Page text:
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Across Coveted Lands by Arnold Henry Savage Landor

And was banished to Kashan to the Fin Palace


The

Indo-European Telegraphs have a large two-storied building outside the north gate of the city, in charge of an Armenian clerk, where, through the courtesy of the Director of Telegraphs, travellers are allowed to put up, and where the guests' room is nice and clean, with a useful bedstead, washstand, and a chair or two.

A capital view of Kashan is obtained from the roof of the Telegraph building. A wide road, the one by which I had arrived, continues to the north-east entrance of the bazaar. The town itself is divided into two sections--the city proper, surrounded by a high wall, and the suburbs outside. To the south-west, in the town proper, rises the slender tower of Zein-ed-din, slightly over 100 feet high, and not unlike a factory chimney. Further away in the distance--outside the city--the mosque of Taj-ed-din with its blue pointed roof, adjoins the famous Meh-rab shrine, from which all the most ancient and beautiful tiles have been stolen or sold by avid Mullahs for export to Europe.

Then we see the two domes of the mosque and theological college, the Madrassah Shah, where young future Mullahs are educated. To the west of the observer from our high point of vantage, and north-west of the town, lies another mosque, the Panja Shah, in which the hand of one of the prophets, Nazareth Abbas, is buried. A life-size hand and portion of the forearm, most beautifully carved in marble, is shown to devotees in a receptacle

in the east wall of the mosque. The actual grave in which the real hand lies is covered with magnificent ancient tiles.

It is with a certain amount of sadness that one gazes on the old Fin Palace, up on the hills some six miles to the west, and listens to the pathetic and repellent tragedy which took place within its garden walls.

The square garden is surrounded by a high wall, and has buildings on three sides. Marble canals, fed by large marble tanks, in which run streams of limpid water, intersect the garden in the middle of a wide avenue of dark cypresses. The garden was commenced by Shah Abbas. The Palace, however, was built by Fath-Ali-Shah, who also much improved the gardens and made this a favourite residence during the hot summer months.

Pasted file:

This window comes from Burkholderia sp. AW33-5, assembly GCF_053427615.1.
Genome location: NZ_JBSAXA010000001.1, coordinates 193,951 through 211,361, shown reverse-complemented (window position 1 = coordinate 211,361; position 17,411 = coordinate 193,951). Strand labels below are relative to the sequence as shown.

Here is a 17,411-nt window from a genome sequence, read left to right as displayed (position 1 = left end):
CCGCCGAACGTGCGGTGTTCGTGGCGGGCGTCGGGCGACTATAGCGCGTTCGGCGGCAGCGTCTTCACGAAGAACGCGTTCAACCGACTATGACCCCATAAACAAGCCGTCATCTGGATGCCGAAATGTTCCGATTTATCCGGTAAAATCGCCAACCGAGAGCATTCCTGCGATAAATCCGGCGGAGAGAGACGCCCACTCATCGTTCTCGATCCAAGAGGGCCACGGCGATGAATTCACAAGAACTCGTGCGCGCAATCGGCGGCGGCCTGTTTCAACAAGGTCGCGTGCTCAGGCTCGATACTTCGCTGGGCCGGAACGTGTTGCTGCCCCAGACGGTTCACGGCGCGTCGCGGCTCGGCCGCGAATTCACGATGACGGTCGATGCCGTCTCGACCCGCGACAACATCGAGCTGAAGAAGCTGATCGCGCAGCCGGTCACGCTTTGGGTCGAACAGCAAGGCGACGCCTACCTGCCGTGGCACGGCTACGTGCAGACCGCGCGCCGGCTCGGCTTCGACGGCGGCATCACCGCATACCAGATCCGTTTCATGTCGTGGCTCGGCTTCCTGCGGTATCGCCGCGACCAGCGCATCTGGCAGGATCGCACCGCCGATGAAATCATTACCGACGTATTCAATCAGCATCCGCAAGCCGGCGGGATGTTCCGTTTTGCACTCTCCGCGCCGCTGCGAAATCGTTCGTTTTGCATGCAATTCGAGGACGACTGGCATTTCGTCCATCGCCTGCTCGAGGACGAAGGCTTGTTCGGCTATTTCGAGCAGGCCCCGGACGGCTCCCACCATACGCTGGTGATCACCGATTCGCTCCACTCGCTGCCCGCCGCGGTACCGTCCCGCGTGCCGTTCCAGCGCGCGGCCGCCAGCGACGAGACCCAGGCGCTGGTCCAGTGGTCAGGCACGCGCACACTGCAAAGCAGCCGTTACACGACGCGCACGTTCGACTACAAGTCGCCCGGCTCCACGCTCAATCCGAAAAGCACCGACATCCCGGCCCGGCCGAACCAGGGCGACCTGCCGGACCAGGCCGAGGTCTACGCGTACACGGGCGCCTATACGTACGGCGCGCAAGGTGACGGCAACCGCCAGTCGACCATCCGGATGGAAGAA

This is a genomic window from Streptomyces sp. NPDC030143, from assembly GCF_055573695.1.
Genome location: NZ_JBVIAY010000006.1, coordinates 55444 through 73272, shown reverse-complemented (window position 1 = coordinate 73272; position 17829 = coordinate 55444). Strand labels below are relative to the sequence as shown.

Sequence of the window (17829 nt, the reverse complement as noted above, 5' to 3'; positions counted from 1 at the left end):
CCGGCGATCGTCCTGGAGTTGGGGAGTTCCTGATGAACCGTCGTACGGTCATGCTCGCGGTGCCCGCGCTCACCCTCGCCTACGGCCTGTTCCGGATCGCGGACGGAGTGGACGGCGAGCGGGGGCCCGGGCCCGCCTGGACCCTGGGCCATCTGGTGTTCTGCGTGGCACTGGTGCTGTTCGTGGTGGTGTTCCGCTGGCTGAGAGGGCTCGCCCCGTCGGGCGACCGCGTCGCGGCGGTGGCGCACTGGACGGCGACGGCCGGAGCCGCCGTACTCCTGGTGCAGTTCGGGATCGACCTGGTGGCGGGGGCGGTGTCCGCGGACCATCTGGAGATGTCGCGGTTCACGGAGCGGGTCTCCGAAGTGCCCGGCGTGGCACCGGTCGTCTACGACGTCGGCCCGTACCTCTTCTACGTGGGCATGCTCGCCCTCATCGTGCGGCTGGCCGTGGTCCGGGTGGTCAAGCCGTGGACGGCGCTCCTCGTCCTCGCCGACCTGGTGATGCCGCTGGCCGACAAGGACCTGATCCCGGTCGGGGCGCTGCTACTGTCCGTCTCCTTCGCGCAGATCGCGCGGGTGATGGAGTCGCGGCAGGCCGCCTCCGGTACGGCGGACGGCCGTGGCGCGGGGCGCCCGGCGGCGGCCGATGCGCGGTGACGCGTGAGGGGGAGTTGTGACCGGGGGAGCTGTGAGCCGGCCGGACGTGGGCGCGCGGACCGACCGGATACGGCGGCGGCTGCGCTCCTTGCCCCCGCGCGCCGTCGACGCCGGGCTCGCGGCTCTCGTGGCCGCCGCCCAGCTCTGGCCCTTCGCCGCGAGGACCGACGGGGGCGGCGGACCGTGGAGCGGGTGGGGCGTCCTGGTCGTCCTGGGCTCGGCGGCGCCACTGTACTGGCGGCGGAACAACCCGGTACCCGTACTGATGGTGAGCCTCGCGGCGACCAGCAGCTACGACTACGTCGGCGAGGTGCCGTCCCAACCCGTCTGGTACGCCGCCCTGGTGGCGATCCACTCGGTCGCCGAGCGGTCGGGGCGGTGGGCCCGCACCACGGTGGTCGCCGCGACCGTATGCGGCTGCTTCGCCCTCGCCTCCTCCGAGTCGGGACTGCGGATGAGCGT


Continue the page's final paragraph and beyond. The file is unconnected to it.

There is here a very hot natural spring of sulphur water, and copper, which is said to possess remarkable curative qualities, especially for rheumatism and diseases of the blood. One bath is provided for men and another for women.

The Palace, with its quaint pictures and decorations is now in a state of abandonment and semi-collapse. The tragic end (in 1863 or 1864, I could not clearly ascertain which) at this place of Mirza-Taki Khan, then Prime Minister of Persia--as honest and straightforward a politician as Persia has ever possessed--adds a peculiar gloom to the place.

A man of humble birth, but of great genius, Mirza-Taki Khan, rose to occupy, next to the Shah, the highest political position in his country, and attempted to place the Government of Persia on a firm basis, and to eradicate intrigue and corruption. To this day his popularity is proverbial among the lower classes, by whom he is still revered and respected for his uprightness. The Shah gave him his only sister in marriage, but unhappily one fine day his enemies gained the upper hand at Court. He fell into disgrace, and was banished to Kashan to the Fin Palace. Executioners were immediately sent to murder him by order of the Shah. Mirza-Taki Khan, when their arrival was announced, understood that his end had come. He asked leave to commit suicide instead, which he did by having the arteries of his arms cut open. He bled to death while in his bath.


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